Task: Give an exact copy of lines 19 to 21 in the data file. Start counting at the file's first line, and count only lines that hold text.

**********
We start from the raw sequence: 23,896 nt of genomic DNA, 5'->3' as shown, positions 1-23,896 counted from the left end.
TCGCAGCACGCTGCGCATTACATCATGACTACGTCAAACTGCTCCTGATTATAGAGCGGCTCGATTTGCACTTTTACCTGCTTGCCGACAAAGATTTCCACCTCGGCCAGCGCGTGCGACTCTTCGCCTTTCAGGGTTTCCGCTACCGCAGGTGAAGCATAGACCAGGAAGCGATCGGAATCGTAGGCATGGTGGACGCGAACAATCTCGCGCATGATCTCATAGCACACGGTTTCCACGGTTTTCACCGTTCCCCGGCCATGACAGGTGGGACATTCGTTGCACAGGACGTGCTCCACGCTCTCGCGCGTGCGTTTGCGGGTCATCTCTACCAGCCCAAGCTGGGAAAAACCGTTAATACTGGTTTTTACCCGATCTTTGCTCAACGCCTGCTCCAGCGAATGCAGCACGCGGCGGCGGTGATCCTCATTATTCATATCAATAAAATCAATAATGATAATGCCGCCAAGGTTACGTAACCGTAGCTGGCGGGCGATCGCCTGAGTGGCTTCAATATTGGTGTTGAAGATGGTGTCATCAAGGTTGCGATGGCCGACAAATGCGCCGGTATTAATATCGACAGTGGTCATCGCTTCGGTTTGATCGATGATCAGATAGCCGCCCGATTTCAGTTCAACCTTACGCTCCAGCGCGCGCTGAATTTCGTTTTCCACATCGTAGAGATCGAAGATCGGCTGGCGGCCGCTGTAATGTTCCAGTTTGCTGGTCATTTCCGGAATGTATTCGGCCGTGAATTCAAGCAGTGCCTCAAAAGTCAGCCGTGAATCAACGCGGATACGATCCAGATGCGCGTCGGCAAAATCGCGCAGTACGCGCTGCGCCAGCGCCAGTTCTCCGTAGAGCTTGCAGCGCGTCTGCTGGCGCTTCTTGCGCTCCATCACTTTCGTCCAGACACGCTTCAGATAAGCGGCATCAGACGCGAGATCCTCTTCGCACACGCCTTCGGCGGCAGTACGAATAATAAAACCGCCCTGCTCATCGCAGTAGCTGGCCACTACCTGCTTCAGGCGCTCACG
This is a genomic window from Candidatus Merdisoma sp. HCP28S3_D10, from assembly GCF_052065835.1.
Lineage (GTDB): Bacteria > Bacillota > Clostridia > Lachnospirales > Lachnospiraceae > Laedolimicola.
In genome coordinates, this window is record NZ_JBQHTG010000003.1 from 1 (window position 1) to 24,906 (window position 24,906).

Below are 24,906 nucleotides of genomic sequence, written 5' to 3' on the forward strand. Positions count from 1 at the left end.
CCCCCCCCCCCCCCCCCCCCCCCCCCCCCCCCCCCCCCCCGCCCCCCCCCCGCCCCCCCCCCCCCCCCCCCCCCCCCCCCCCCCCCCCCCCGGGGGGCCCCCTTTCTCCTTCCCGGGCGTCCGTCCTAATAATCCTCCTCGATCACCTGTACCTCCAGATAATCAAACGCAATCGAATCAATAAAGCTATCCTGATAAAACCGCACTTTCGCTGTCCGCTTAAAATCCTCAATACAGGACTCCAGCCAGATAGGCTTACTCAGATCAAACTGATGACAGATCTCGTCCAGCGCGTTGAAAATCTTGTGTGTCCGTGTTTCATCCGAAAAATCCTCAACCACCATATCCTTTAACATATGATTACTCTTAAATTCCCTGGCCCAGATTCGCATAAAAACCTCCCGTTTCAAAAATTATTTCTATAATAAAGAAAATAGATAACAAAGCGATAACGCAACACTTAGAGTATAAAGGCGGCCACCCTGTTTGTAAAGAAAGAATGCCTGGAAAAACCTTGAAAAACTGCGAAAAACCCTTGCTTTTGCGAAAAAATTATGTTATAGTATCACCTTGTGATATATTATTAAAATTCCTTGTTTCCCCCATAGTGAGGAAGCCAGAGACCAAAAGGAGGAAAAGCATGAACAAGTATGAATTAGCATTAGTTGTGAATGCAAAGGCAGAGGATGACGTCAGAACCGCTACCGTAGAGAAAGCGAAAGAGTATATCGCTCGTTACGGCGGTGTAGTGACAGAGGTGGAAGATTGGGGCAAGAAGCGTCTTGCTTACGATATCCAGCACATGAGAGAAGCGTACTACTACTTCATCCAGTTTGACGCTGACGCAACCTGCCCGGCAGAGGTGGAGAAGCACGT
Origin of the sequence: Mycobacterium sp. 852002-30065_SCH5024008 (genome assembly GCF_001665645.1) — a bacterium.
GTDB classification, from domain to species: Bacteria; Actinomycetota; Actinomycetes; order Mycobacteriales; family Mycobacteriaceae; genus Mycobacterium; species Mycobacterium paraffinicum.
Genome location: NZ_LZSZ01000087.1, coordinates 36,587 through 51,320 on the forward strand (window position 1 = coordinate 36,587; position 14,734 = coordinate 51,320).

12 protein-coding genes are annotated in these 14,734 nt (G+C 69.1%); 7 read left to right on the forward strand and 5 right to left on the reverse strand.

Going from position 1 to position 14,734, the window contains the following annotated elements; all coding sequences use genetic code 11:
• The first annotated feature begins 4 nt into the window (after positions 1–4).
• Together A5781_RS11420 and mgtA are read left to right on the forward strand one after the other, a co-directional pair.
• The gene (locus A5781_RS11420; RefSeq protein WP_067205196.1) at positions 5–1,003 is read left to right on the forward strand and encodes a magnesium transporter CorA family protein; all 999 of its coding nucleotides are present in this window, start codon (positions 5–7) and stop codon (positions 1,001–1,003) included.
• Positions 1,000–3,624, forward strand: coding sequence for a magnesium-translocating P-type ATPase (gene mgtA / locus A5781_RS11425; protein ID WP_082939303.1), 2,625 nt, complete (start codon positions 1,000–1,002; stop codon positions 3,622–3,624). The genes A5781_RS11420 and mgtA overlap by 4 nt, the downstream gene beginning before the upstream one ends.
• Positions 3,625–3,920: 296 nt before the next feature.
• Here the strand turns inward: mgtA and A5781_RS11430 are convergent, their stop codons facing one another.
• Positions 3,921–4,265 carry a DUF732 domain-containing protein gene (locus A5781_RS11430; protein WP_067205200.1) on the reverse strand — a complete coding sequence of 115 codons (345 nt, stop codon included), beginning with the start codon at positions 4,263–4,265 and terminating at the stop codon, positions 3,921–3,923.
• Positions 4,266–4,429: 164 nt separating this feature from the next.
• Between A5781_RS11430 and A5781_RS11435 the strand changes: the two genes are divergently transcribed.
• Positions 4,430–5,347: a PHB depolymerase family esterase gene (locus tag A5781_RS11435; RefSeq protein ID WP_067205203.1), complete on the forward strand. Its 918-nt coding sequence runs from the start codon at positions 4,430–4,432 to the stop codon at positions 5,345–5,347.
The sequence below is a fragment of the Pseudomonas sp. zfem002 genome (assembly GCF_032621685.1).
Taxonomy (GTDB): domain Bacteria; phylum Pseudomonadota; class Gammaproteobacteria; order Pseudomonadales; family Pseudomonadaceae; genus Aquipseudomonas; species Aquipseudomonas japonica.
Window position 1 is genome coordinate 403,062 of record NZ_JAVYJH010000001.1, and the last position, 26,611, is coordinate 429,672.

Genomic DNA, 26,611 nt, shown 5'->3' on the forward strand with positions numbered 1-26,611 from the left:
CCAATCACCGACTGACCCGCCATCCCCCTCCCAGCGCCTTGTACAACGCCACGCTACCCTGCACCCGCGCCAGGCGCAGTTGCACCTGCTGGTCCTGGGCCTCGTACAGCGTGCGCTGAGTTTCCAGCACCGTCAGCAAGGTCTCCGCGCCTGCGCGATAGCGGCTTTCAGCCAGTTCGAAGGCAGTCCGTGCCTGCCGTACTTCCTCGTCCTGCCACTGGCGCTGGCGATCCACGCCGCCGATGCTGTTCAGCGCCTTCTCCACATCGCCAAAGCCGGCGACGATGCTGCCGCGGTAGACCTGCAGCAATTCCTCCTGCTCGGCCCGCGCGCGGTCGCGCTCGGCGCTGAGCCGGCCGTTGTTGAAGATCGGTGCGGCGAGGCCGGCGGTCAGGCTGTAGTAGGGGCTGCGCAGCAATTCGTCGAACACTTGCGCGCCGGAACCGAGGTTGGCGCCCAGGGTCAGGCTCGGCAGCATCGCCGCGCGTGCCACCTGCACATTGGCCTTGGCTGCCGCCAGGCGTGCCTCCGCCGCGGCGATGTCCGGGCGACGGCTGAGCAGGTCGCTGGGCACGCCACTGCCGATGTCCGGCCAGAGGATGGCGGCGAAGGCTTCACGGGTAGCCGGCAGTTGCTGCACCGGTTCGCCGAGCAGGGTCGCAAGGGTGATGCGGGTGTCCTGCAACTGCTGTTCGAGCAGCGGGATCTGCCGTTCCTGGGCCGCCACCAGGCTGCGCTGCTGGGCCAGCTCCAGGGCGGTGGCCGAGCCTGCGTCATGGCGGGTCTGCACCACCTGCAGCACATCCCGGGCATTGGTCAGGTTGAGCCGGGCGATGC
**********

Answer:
• Positions 3,921–4,265 carry a DUF732 domain-containing protein gene (locus A5781_RS11430; protein WP_067205200.1) on the reverse strand — a complete coding sequence of 115 codons (345 nt, stop codon included), beginning with the start codon at positions 4,263–4,265 and terminating at the stop codon, positions 3,921–3,923.
• Positions 4,266–4,429: 164 nt separating this feature from the next.
• Between A5781_RS11430 and A5781_RS11435 the strand changes: the two genes are divergently transcribed.